The Beginning of the End of Too-Big-to-Fail
A funny thing, wonderful in its own small way, happened last week.
Amidst an endless series of votes on amendments to a federal budget bill, the United States Senate voted 99-0 in favor of an amendment to end subsidies to too-big-to-fail financial institutions.
The stated purpose of the amendment, introduced by Senators Sherrod Brown, D-Ohio, and David Vitter, R-Louisiana, is to "end 'too big to fail' subsidies or funding advantage for Wall Street mega-banks (over $500 billion in total assets)."
This 99-0 vote is a harbinger of things to come -- if the public keeps ratcheting up pressure.
Another amendment, introduced by Senator Jeff Merkley, D-Oregon, that would facilitate the criminal prosecution of U.S. financial institutions that break the law, regardless of size, passed by on a voice vote.
It is true that the Brown-Vitter and Merkley amendments were attached to the budget resolution, which does not have the force of law, and that the Senate and House of Representatives budget resolutions are in any case not going to be reconciled into a single resolution that passes both houses.
But that shouldn't cause us to lose sight of the importance of what happened in the Senate last week. No Senator was willing to stand up on behalf of the Wall Street behemoths. That's because they feel the growing public demand for Congress finally to act to break up the big banks. A growing number of them, on both sides of the aisle, are so disgusted with Wall Street abuses that they now genuinely believe in the need to address the too-big-to-fail problem.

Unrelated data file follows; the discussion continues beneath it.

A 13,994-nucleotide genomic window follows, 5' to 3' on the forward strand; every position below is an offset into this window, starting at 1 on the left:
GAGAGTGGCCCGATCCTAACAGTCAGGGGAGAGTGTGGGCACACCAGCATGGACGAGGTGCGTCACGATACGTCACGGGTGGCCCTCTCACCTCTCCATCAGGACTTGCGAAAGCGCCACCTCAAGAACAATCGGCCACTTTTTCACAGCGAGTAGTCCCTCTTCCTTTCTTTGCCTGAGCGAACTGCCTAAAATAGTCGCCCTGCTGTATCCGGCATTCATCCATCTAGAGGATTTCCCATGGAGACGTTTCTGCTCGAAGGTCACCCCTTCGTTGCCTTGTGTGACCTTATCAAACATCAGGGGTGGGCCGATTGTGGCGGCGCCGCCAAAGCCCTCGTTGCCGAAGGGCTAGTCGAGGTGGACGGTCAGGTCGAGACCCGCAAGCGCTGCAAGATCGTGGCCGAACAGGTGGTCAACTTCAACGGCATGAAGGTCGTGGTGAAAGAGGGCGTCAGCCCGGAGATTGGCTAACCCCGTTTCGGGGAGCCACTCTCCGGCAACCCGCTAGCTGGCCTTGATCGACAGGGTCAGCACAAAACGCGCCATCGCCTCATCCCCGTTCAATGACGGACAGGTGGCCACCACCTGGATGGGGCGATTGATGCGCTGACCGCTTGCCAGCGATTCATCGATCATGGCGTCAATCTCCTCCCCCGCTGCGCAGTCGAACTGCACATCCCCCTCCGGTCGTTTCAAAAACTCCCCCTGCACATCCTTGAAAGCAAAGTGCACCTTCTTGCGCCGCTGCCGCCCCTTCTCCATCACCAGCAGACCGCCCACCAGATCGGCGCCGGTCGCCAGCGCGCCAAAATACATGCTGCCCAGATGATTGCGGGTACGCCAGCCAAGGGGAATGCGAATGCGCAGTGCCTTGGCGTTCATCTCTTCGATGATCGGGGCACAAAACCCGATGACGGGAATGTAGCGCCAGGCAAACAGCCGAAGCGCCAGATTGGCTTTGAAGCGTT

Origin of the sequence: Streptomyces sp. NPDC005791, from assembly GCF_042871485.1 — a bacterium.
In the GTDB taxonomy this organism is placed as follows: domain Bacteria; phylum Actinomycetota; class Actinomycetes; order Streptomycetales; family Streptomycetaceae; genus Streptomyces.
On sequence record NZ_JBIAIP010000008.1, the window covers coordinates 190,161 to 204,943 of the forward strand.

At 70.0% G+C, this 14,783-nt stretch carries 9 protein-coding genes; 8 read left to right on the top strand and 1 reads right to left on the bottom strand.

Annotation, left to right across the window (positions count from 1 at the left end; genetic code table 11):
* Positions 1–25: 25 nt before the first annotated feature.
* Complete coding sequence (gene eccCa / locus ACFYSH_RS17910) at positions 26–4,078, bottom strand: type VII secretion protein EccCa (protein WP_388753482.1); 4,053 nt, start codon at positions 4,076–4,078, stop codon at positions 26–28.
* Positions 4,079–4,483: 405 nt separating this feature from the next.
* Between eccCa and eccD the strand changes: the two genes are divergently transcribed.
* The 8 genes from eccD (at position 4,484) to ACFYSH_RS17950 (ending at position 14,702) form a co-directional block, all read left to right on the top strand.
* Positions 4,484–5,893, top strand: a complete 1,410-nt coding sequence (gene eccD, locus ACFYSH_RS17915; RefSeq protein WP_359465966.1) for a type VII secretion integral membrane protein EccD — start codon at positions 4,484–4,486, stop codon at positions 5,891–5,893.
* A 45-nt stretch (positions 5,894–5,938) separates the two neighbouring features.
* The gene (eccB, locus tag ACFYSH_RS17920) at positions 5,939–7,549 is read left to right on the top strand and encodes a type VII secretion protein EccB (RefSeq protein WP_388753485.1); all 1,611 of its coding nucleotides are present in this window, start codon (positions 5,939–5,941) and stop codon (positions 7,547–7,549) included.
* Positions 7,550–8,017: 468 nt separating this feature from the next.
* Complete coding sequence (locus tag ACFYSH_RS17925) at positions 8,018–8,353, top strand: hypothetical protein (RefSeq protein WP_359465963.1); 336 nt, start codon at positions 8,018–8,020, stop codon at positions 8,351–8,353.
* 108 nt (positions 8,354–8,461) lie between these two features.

Too-big-to-fail is shorthand for the idea that the government can't allow giant banks to fail, no matter what they do or how insolvent they may be, because their size and interconnectedness with other financial institutions means failure will have a domino effect that will imperil the entire financial system.
In recent months, it has become apparent that too-big-to-fail has morphed into too-big-to-jail: That fear of damaging the overall financial system is inhibiting prosecutors from criminal prosecuting the giant banks, no matter how egregious their wrongdoing.
The poster child for too-big-to-jail is HSBC. In December, the banking goliath agreed to pay more than $1 billion in fines and entered into a deferred prosecution agreement for anti-money laundering and sanctions violations. (Under a deferred prosecution agreement, the government agrees not to prosecute a company for criminal violations, so long as the targeted company carries out agreed upon reforms and does not repeat its violations of the law.) Then-Assistant Attorney General Lanny Breuer said the company was guilty of "stunning failures of oversight -- and worse" and that the "record of dysfunction that prevailed at HSBC for many years was astonishing."
Breuer was correct.
The statement of facts attached to the deferred prosecution agreement with HSBC is startling. Just two illustrative examples:
As regards money laundering for Latin American drug cartels, "Senior business executives at HSBC Mexico repeatedly overruled recommendations from its own AML [anti-money laundering] committee to close accounts with documented suspicious activity. In July 2007, a senior compliance officer at HSBC Group told HSBC Mexico's Chief Compliance Officer that '[t]he AML committee just can't keep rubber-stamping unacceptable risks merely because someone on the business side writes a nice letter. It needs to take a firmer stand. It needs some cojones. We have seen this movie before, and it ends badly.'"